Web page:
11 Facts that prove childhood hunger is a national health crisis

Jun 14, 2015 at 9:00 p.m. ET

Millions of children in the United States are going hungry. They start the school day with empty bellies. They go to bed hungry, or get empty, cheap calories with little nutrition to support their growing bodies. And most tragically, none of the causes of their food insecurity are their fault. Feeding America's kids should be a priority for all of us. Here are few statistics to help put this national crisis into perspective and what you can do to help.

1. Food insecurity impacts more than 16 million American children, one out of five kids. In some states, that figure is as high as one out of three.

2. Hunger costs the American economy $167 billion every year, according to the Center for American Progress, in lost wages, economic development and increased health care costs.

3. More than 30 million children eat a school lunch every day and more than 13 million eat school breakfast.

4. There are 21 million low-income children who rely on free or reduced-price lunches to meet their nutritional needs.

5. Only 3 million low-income children, or about 1.9 percent of children in need, receive free meals over the summer when school is out of session.

6. More than half of kids in public schools in 2013 come from low-income families, according to a study from the Southern Education Foundation. By comparison, in 1989 only one-third of kids in public school lived in poverty.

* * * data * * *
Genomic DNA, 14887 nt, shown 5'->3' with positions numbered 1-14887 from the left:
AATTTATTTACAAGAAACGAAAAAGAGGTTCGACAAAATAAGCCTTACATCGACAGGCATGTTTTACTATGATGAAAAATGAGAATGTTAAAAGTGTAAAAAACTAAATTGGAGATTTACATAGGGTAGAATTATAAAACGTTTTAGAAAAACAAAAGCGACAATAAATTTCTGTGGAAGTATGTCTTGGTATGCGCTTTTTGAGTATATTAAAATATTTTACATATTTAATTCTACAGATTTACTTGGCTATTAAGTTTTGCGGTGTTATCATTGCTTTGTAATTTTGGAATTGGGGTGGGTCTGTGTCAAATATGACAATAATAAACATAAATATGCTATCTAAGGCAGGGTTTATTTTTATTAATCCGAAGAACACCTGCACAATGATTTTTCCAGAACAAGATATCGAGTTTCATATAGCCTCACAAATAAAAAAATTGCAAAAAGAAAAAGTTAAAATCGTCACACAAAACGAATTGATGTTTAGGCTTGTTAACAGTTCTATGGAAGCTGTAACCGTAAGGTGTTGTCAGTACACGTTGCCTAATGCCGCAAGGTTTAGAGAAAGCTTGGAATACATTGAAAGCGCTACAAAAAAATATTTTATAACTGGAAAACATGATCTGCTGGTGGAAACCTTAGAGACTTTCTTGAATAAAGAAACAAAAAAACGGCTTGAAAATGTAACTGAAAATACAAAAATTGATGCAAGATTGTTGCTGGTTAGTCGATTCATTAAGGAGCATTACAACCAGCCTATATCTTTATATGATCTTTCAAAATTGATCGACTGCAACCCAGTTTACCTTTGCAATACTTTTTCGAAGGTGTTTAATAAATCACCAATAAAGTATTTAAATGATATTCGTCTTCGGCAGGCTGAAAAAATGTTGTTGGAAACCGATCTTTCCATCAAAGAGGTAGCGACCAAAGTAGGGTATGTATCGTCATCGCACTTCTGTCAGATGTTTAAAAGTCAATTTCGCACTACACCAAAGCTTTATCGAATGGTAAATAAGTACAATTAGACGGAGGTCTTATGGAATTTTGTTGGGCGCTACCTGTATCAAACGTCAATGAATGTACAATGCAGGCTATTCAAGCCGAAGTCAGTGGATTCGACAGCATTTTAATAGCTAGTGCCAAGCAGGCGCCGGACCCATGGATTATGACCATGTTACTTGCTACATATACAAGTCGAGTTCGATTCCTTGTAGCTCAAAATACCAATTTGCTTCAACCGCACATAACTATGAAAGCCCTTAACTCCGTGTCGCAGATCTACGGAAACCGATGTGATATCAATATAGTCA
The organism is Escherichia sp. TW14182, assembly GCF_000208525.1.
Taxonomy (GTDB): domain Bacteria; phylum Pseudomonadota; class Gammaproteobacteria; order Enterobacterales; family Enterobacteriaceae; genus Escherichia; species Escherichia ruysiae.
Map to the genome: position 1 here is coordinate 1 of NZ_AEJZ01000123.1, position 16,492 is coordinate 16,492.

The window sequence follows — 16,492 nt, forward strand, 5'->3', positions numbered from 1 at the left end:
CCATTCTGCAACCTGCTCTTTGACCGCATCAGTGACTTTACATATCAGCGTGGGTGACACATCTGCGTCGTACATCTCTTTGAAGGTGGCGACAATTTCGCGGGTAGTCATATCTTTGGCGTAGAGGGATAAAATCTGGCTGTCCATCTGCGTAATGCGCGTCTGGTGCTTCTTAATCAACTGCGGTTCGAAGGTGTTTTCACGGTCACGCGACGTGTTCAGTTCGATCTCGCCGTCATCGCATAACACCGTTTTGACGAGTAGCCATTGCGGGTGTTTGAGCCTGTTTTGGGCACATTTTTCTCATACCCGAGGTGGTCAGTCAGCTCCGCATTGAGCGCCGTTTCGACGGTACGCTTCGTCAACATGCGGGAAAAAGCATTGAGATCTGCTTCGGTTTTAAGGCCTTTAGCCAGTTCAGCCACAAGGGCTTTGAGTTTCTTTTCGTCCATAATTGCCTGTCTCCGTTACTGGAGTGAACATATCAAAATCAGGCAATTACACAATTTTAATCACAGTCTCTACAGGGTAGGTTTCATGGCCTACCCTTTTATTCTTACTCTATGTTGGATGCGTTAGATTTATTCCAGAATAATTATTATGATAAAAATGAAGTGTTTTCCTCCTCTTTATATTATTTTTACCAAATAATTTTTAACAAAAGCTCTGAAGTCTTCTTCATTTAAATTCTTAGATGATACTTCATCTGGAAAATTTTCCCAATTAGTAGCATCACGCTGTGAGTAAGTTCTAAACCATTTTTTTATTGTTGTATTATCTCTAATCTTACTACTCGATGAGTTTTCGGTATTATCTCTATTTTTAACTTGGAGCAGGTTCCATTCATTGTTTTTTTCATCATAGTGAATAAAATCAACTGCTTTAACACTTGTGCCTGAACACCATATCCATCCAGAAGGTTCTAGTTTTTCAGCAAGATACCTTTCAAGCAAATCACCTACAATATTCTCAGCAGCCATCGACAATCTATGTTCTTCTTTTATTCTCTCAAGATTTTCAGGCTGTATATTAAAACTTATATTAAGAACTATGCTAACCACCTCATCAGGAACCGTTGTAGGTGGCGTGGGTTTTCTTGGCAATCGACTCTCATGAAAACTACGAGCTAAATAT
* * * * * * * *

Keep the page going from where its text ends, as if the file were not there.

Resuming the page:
7. Three out of four public school teachers say students regularly come to their classrooms hungry, and 81 percent say it happens at least once a week; teachers report spending an average of $35 every month to feed their hungry students.

8. Of SNAP (Supplemental Nutritional Assistance Program) recipients, more than two-thirds of benefits go to households with children.

9. Children make up about 24 percent of the population, but make up a full one-third of the U.S. poor.

10. Kids who eat breakfast will, on average, attend 1.5 more school days a year than kids who don't.

11. Children who are hungry are likely to be sick more often, will learn less, show higher levels of behavioral and emotional problems, feel anxious and behave more aggressively.

Finally, urge your local representative to support national food access initiatives. Vote for and advocate on behalf of institutions that are dedicated to solving the issue of hunger in America.

This post was brought to you by Pacific Foods. Help Pacific put an end to childhood hunger. Visit NourishEveryBody.org to learn how.

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